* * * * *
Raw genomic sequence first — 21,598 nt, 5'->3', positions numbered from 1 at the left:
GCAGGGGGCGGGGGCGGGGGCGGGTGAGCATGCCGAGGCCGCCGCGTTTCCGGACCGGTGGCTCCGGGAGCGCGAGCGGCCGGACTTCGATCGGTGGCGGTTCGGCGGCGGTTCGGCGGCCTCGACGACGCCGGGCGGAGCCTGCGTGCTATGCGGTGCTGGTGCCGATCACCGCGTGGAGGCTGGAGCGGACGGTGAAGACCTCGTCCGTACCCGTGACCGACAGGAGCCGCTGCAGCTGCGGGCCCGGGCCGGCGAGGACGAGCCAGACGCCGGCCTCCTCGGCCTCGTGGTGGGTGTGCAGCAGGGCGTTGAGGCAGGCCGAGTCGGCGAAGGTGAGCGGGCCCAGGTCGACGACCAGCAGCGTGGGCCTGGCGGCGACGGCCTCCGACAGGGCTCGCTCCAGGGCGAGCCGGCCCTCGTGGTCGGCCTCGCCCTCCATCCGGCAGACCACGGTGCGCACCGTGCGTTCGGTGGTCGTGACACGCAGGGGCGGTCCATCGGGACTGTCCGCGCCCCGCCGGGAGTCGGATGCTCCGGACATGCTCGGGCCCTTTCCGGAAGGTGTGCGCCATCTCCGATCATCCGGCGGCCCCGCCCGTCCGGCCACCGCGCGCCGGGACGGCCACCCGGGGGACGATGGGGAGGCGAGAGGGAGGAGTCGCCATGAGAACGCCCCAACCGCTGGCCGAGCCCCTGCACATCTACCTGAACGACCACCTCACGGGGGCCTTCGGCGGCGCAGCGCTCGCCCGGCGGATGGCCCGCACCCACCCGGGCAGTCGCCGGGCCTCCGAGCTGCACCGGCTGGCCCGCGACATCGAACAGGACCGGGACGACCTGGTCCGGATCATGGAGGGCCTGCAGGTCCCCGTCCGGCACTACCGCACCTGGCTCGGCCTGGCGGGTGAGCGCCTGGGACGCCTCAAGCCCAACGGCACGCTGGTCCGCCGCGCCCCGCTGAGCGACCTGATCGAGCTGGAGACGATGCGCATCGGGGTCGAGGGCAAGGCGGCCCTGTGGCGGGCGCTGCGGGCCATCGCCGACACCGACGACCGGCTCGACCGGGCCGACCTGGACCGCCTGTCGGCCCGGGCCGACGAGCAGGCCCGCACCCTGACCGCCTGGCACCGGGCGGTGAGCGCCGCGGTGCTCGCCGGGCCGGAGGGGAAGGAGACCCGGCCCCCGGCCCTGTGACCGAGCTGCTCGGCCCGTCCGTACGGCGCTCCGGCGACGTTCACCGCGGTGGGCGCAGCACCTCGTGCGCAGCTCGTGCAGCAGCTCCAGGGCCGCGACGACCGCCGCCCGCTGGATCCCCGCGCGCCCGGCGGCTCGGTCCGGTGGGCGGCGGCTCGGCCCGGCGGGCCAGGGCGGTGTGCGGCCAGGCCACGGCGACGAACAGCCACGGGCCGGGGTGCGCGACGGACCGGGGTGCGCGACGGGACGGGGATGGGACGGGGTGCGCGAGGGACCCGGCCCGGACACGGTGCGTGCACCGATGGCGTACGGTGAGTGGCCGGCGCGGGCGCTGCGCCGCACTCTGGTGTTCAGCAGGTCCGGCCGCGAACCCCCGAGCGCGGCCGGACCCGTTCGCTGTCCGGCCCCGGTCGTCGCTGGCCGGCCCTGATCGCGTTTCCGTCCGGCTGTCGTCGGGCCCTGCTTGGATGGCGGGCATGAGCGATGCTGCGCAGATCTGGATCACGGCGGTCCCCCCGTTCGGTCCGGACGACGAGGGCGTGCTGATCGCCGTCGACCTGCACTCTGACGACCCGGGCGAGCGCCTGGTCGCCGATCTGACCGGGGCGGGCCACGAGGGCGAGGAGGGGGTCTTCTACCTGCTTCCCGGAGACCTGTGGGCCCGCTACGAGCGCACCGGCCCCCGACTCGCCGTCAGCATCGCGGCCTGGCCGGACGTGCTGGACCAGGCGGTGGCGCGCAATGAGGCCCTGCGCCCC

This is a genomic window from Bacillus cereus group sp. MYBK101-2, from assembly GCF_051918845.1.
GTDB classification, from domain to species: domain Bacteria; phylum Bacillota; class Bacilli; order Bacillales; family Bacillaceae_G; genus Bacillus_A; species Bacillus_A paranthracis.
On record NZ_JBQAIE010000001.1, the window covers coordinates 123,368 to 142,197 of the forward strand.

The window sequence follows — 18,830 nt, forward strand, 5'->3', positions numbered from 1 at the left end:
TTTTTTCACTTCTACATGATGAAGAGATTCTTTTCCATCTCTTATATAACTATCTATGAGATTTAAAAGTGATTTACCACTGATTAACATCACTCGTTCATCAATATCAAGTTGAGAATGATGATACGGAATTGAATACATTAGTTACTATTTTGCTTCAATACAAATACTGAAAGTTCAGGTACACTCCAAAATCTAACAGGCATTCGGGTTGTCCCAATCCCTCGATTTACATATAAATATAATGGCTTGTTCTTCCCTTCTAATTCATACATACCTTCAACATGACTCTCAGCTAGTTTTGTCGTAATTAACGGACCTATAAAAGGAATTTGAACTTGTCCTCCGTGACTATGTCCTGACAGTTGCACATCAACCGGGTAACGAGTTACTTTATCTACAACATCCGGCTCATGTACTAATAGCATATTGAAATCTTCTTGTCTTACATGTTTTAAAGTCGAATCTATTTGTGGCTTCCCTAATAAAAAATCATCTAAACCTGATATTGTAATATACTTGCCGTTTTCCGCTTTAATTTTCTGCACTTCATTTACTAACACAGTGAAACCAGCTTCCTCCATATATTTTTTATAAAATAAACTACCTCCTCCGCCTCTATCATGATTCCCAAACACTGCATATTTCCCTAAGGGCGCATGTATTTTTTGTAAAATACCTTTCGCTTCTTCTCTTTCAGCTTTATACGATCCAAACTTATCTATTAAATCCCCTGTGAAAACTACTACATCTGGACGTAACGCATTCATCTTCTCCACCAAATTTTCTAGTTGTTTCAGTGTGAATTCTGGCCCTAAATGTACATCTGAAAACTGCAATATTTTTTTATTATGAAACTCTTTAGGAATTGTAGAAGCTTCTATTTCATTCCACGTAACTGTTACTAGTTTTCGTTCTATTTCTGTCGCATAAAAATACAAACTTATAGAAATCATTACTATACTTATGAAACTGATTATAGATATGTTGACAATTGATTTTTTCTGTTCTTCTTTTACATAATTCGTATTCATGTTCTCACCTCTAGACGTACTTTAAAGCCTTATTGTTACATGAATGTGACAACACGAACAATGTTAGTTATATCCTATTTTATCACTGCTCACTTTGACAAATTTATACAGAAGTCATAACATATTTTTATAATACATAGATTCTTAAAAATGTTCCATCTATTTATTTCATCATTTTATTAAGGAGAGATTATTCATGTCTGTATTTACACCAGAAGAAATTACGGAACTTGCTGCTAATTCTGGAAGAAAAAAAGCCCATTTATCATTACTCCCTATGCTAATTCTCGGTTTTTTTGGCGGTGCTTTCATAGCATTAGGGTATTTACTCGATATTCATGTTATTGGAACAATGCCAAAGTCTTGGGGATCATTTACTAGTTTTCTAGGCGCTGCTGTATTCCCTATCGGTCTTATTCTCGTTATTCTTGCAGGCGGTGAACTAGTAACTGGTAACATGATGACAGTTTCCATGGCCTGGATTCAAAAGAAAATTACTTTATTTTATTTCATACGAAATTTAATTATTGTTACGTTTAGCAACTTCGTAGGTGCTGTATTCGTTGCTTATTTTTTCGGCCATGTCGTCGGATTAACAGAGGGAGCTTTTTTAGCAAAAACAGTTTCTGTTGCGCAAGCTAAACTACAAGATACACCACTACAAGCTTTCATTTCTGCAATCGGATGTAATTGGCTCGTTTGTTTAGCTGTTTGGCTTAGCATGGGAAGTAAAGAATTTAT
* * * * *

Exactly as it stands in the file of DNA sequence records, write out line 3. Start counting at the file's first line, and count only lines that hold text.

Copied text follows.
This is a genomic window from Bacillus cereus group sp. MYBK101-2, from assembly GCF_051918845.1.